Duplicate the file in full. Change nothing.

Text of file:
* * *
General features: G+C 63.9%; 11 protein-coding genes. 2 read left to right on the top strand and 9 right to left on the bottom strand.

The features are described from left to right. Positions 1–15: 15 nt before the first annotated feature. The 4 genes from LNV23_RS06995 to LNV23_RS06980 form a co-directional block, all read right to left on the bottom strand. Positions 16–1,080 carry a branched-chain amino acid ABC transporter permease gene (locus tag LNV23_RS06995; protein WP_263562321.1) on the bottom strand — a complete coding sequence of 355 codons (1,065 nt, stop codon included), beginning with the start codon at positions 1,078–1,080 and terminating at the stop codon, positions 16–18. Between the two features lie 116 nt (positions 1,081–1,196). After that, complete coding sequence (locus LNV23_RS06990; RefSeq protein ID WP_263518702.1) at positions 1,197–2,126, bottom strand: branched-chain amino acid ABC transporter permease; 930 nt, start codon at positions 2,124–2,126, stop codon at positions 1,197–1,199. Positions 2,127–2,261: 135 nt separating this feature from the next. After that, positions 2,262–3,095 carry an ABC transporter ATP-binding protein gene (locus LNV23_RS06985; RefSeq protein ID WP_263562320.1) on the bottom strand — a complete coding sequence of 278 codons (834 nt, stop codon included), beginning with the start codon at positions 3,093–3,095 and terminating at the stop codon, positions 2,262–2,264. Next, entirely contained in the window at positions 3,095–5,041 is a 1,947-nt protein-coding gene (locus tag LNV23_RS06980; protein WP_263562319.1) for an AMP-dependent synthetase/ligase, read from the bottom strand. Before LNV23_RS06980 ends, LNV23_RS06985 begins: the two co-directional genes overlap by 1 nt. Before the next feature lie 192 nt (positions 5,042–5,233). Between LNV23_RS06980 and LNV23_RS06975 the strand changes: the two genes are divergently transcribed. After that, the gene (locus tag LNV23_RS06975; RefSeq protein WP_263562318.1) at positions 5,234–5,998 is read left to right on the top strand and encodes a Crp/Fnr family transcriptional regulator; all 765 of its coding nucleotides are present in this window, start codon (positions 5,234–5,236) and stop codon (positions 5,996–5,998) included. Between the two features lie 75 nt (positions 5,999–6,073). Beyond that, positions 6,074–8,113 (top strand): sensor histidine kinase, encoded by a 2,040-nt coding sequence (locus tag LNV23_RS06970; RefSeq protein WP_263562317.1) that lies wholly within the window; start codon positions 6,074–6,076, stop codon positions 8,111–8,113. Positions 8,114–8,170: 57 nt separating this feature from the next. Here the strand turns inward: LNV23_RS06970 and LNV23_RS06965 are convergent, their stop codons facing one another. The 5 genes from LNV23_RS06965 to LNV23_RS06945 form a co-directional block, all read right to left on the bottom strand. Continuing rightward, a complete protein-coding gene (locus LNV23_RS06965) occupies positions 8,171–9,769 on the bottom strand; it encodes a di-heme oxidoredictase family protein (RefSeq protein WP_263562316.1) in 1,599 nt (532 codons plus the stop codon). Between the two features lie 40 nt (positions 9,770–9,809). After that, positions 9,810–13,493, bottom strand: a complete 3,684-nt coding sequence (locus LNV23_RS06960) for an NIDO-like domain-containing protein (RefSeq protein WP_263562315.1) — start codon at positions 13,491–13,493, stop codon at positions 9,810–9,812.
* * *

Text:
General features: G+C 63.9%; 11 protein-coding genes. 2 read left to right on the top strand and 9 right to left on the bottom strand.

The features are described from left to right. Positions 1–15: 15 nt before the first annotated feature. The 4 genes from LNV23_RS06995 to LNV23_RS06980 form a co-directional block, all read right to left on the bottom strand. Positions 16–1,080 carry a branched-chain amino acid ABC transporter permease gene (locus tag LNV23_RS06995; protein WP_263562321.1) on the bottom strand — a complete coding sequence of 355 codons (1,065 nt, stop codon included), beginning with the start codon at positions 1,078–1,080 and terminating at the stop codon, positions 16–18. Between the two features lie 116 nt (positions 1,081–1,196). After that, complete coding sequence (locus LNV23_RS06990; RefSeq protein ID WP_263518702.1) at positions 1,197–2,126, bottom strand: branched-chain amino acid ABC transporter permease; 930 nt, start codon at positions 2,124–2,126, stop codon at positions 1,197–1,199. Positions 2,127–2,261: 135 nt separating this feature from the next. After that, positions 2,262–3,095 carry an ABC transporter ATP-binding protein gene (locus LNV23_RS06985; RefSeq protein ID WP_263562320.1) on the bottom strand — a complete coding sequence of 278 codons (834 nt, stop codon included), beginning with the start codon at positions 3,093–3,095 and terminating at the stop codon, positions 2,262–2,264. Next, entirely contained in the window at positions 3,095–5,041 is a 1,947-nt protein-coding gene (locus tag LNV23_RS06980; protein WP_263562319.1) for an AMP-dependent synthetase/ligase, read from the bottom strand. Before LNV23_RS06980 ends, LNV23_RS06985 begins: the two co-directional genes overlap by 1 nt. Before the next feature lie 192 nt (positions 5,042–5,233). Between LNV23_RS06980 and LNV23_RS06975 the strand changes: the two genes are divergently transcribed. After that, the gene (locus tag LNV23_RS06975; RefSeq protein WP_263562318.1) at positions 5,234–5,998 is read left to right on the top strand and encodes a Crp/Fnr family transcriptional regulator; all 765 of its coding nucleotides are present in this window, start codon (positions 5,234–5,236) and stop codon (positions 5,996–5,998) included. Between the two features lie 75 nt (positions 5,999–6,073). Beyond that, positions 6,074–8,113 (top strand): sensor histidine kinase, encoded by a 2,040-nt coding sequence (locus tag LNV23_RS06970; RefSeq protein WP_263562317.1) that lies wholly within the window; start codon positions 6,074–6,076, stop codon positions 8,111–8,113. Positions 8,114–8,170: 57 nt separating this feature from the next. Here the strand turns inward: LNV23_RS06970 and LNV23_RS06965 are convergent, their stop codons facing one another. The 5 genes from LNV23_RS06965 to LNV23_RS06945 form a co-directional block, all read right to left on the bottom strand. Continuing rightward, a complete protein-coding gene (locus LNV23_RS06965) occupies positions 8,171–9,769 on the bottom strand; it encodes a di-heme oxidoredictase family protein (RefSeq protein WP_263562316.1) in 1,599 nt (532 codons plus the stop codon). Between the two features lie 40 nt (positions 9,770–9,809). After that, positions 9,810–13,493, bottom strand: a complete 3,684-nt coding sequence (locus LNV23_RS06960) for an NIDO-like domain-containing protein (RefSeq protein WP_263562315.1) — start codon at positions 13,491–13,493, stop codon at positions 9,810–9,812.